Computer Crime Research Center


Breeding brand new viruses

Date: January 17, 2006

Less than 1 percent of new threats detected in 2005 by PandaLabs were viruses, which confirms the decrease in the number of viruses compared to other types of malware

The number of new variants of malware specimens detected that can be used for financial gain, such as Trojans or worms, is still high

According to data released by PandaLabs, less than one percent of the new threats detected in 2005 were viruses, whereas threats like Trojans and worms still had a significant presence compared to the previous year.

“Viruses, described as threats that add their code to other executable files in order to carry out their malicious actions, have reached rock bottom this year,” explains Luis Corrons, director of PandaLabs. “The aim of creators of this type of threat is usually fame. However, legislation against computer crime in many countries worldwide has led to a dramatic drop in the number of new specimens of this type. Now, almost nobody runs the risk if it does not lead to financial gain.”

Of the new threats detected by PandaLabs in 2005, 42 percent were Trojans, 26 percent were bots, 11 percent were backdoor Trojans, 8 percent were dialers, 6 percent were worms and 3 percent were types of adware/spyware. The activity of these threats registered by Panda ActiveScan is significantly different. In this case, 44 percent of detections were types of adware/spyware, but still without a significant virus presence.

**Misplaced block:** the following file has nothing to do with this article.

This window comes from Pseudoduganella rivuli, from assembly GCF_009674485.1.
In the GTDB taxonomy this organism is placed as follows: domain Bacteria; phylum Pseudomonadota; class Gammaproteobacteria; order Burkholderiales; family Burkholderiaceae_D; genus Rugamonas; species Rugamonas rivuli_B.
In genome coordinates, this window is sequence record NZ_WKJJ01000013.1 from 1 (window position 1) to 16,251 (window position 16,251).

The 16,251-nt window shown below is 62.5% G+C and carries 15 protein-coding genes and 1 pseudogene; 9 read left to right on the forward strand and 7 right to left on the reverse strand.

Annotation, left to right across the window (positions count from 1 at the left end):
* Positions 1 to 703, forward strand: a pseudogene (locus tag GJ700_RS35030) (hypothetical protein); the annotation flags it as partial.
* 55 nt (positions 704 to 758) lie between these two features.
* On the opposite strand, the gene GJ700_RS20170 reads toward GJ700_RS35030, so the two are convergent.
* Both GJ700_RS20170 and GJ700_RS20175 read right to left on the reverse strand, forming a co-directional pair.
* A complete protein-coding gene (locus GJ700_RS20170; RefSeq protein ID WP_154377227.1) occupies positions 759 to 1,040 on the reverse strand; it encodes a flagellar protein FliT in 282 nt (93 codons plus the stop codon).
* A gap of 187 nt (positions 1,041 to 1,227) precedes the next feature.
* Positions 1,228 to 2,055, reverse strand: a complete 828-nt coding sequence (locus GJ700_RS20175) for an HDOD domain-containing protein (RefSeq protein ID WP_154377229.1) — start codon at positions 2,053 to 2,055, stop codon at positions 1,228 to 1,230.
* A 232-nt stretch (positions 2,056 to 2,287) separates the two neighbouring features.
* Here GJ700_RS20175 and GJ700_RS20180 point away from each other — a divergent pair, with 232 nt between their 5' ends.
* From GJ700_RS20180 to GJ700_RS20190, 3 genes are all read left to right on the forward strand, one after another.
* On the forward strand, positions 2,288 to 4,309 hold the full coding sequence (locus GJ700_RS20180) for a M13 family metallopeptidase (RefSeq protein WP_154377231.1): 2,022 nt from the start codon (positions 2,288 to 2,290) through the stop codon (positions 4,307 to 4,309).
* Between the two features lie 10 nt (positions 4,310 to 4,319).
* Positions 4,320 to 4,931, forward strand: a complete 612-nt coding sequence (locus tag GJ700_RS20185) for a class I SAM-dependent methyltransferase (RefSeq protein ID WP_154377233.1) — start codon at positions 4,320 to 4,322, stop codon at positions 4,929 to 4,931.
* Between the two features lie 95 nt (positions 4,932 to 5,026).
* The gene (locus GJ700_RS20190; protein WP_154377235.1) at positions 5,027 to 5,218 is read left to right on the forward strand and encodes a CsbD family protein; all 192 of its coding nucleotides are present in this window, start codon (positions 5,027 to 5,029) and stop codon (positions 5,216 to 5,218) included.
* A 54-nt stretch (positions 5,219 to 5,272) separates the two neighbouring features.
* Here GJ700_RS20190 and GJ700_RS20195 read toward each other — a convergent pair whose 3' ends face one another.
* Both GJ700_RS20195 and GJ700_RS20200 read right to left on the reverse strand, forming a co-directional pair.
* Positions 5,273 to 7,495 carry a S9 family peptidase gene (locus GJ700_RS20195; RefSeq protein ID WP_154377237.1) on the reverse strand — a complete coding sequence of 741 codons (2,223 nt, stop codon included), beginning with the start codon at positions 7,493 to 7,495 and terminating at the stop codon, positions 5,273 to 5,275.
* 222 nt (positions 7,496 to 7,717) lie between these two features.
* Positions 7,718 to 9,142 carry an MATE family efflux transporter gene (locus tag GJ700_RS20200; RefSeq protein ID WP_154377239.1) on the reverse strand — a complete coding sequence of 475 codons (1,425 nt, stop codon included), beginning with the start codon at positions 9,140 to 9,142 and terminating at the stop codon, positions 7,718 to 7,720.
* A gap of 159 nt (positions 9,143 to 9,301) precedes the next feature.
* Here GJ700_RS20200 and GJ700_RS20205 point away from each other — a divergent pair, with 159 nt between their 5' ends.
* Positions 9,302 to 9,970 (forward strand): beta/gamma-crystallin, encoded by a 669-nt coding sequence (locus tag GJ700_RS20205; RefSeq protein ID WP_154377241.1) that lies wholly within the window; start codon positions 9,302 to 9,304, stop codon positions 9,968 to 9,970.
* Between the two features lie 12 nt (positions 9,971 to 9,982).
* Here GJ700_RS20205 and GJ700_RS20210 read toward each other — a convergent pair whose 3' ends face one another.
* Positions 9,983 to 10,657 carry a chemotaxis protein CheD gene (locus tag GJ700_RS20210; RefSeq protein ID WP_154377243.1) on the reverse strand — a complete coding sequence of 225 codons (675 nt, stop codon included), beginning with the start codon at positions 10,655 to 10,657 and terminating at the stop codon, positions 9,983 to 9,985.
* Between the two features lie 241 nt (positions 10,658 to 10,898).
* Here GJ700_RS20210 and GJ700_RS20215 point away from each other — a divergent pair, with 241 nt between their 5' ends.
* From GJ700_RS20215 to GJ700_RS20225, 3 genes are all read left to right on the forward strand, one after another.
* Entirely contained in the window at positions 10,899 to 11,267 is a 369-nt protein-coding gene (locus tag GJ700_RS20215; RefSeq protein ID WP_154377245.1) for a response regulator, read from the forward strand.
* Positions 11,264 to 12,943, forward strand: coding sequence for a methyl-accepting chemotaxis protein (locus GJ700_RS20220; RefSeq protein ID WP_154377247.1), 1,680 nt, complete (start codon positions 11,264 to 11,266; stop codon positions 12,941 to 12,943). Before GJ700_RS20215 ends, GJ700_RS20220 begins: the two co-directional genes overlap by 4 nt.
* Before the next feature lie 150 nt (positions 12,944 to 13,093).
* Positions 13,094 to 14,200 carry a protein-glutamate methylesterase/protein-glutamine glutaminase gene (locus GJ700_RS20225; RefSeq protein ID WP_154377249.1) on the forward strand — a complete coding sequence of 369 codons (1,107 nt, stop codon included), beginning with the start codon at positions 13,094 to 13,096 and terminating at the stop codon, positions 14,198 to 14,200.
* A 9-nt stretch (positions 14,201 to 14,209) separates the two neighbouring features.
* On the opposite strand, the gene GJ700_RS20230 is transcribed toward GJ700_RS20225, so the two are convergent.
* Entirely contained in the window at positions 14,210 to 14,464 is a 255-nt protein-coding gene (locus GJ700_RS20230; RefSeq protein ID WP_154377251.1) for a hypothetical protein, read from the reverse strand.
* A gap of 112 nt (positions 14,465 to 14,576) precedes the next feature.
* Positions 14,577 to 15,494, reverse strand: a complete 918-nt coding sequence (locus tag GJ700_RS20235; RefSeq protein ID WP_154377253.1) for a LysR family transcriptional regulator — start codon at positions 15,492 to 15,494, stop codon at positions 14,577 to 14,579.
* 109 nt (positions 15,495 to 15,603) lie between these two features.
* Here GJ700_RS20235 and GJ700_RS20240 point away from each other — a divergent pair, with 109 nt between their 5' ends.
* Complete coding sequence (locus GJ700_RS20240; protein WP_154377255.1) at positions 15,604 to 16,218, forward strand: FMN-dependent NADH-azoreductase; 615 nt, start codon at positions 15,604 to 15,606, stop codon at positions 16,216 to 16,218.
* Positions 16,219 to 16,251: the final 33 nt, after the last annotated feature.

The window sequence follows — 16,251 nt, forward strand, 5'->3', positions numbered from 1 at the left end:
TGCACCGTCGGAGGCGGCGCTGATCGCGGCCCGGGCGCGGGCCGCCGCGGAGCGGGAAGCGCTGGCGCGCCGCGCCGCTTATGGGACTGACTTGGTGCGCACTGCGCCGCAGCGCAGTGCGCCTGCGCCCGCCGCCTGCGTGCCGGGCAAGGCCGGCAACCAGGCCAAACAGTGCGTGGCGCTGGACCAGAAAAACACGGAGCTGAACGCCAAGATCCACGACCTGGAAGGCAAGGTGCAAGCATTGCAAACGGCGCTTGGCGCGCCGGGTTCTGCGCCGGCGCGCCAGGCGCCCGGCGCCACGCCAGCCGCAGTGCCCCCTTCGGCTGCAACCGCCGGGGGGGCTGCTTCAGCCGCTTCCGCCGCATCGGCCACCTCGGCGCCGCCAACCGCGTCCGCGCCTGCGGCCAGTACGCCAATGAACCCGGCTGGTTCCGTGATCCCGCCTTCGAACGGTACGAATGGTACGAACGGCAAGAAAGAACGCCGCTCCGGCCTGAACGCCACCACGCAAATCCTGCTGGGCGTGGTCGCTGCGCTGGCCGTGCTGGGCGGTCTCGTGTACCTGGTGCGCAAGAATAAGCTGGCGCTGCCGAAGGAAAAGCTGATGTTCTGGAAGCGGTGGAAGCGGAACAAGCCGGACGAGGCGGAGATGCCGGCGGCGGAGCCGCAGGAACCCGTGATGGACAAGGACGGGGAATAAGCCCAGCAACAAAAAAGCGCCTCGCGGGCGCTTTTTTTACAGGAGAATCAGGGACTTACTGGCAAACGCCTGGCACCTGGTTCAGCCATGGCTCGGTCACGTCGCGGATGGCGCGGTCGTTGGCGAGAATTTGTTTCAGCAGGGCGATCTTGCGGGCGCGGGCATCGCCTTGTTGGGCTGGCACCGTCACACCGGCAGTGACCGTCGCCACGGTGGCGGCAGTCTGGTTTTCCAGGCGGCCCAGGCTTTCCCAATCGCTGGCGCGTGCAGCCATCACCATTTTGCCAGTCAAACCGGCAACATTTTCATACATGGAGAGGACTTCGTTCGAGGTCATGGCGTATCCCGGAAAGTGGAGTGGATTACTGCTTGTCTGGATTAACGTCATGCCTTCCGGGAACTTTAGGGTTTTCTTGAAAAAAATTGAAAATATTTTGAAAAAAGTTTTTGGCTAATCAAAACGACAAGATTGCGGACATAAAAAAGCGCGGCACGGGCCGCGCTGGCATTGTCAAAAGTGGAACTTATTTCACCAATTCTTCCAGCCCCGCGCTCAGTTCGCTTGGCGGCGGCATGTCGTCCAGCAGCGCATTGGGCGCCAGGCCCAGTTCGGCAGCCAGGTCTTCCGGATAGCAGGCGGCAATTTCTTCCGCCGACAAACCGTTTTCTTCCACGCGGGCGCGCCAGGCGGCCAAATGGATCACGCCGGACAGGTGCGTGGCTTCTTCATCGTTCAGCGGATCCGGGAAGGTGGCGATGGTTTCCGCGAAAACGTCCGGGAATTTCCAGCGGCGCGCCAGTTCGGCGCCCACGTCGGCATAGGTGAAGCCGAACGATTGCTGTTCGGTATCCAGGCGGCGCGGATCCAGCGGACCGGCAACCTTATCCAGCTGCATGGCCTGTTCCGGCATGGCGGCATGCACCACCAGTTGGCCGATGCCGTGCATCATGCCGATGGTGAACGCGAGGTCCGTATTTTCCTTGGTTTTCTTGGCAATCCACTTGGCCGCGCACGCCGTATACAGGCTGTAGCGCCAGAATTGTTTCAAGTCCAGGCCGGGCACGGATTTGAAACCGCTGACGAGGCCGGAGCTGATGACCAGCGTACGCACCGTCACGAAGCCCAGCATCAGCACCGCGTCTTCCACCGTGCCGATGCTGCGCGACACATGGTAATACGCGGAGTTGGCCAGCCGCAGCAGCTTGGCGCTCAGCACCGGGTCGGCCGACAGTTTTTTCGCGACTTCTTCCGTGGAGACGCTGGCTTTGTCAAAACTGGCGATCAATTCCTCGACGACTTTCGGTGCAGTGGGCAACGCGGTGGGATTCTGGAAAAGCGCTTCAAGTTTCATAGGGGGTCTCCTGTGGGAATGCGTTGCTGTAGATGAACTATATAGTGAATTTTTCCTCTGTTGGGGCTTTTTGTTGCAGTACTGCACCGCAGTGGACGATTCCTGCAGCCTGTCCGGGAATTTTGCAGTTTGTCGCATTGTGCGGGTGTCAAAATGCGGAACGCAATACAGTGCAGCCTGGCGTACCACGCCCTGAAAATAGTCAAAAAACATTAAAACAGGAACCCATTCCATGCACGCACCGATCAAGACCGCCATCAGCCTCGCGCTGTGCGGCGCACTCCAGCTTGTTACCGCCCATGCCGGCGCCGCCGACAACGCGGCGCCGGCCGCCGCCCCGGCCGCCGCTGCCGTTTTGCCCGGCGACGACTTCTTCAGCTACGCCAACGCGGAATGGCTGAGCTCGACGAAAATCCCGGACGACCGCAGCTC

“Trojans, phishing, spyware… all of these can be used, in one way or another, for financial gain and that is why they persist,” says Luis Corrons. “Similarly, don’t forget that the professionalization of malware writers has led to other, much more sophisticated attacks that, due to their nature, are less quantifiable, such as targeted attacks. Companies do not give enough importance to the risk that these types of threats pose to their interests."
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